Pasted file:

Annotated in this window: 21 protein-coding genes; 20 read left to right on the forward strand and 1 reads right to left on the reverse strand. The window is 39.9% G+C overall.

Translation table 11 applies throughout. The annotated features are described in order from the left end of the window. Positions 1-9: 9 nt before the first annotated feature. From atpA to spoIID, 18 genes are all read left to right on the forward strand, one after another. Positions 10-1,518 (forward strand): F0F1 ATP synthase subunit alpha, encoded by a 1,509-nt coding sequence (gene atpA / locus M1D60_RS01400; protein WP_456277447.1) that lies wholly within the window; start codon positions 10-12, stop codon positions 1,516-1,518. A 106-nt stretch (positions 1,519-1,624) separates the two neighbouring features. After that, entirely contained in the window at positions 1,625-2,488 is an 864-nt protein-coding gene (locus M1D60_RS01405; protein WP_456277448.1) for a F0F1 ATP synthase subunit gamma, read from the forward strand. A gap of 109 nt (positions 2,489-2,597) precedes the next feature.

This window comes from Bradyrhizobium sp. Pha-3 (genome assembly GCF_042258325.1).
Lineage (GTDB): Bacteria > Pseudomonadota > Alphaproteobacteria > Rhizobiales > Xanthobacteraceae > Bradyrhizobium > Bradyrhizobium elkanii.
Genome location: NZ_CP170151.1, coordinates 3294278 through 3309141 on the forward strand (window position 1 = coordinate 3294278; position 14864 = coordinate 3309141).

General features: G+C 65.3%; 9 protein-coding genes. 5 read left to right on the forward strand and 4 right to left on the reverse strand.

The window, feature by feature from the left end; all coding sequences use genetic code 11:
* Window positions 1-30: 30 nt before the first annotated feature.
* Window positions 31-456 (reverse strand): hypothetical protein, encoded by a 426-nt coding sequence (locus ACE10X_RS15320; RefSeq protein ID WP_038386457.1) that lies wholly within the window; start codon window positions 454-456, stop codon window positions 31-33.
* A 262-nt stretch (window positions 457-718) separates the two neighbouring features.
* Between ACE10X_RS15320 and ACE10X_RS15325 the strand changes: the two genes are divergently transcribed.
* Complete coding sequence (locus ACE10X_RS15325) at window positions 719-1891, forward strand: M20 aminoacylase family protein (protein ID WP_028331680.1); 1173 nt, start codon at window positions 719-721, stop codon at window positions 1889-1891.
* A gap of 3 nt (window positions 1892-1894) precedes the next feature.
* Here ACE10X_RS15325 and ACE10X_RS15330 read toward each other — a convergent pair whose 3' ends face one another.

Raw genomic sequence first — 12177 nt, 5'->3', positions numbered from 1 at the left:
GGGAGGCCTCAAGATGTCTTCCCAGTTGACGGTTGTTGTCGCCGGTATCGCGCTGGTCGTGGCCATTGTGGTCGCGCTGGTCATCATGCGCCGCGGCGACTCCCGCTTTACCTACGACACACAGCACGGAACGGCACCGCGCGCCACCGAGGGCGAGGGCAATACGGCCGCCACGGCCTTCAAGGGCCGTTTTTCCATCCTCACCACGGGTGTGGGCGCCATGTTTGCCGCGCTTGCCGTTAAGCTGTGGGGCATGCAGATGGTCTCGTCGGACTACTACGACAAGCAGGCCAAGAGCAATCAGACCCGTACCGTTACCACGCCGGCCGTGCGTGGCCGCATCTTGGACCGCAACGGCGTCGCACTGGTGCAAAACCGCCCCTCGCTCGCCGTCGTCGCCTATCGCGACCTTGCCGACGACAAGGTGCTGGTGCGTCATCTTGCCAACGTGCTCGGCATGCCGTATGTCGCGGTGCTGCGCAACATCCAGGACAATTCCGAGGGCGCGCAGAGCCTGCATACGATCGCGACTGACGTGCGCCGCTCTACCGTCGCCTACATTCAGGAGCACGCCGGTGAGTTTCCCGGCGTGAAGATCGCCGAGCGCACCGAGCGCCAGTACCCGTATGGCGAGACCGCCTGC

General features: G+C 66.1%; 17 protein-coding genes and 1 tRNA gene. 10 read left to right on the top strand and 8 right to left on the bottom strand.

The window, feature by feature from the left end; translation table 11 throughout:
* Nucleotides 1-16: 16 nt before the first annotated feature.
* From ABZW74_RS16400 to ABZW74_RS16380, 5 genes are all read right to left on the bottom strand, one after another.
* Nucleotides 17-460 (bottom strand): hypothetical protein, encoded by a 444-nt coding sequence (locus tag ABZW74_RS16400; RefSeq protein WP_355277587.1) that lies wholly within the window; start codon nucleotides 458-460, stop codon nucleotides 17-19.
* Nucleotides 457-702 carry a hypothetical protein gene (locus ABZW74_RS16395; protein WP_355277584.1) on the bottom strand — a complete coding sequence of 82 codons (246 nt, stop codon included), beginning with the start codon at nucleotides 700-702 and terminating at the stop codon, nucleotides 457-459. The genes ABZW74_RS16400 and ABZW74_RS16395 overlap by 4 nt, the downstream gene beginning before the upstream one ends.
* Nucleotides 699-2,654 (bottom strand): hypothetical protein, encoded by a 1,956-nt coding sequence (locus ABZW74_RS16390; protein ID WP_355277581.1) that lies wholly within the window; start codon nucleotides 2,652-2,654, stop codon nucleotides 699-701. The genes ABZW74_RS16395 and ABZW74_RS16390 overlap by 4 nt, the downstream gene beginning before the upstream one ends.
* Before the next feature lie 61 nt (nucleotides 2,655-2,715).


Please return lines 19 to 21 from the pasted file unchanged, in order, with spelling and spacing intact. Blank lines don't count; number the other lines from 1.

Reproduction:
* Nucleotides 1-16: 16 nt before the first annotated feature.
* From ABZW74_RS16400 to ABZW74_RS16380, 5 genes are all read right to left on the bottom strand, one after another.
* Nucleotides 17-460 (bottom strand): hypothetical protein, encoded by a 444-nt coding sequence (locus tag ABZW74_RS16400; RefSeq protein WP_355277587.1) that lies wholly within the window; start codon nucleotides 458-460, stop codon nucleotides 17-19.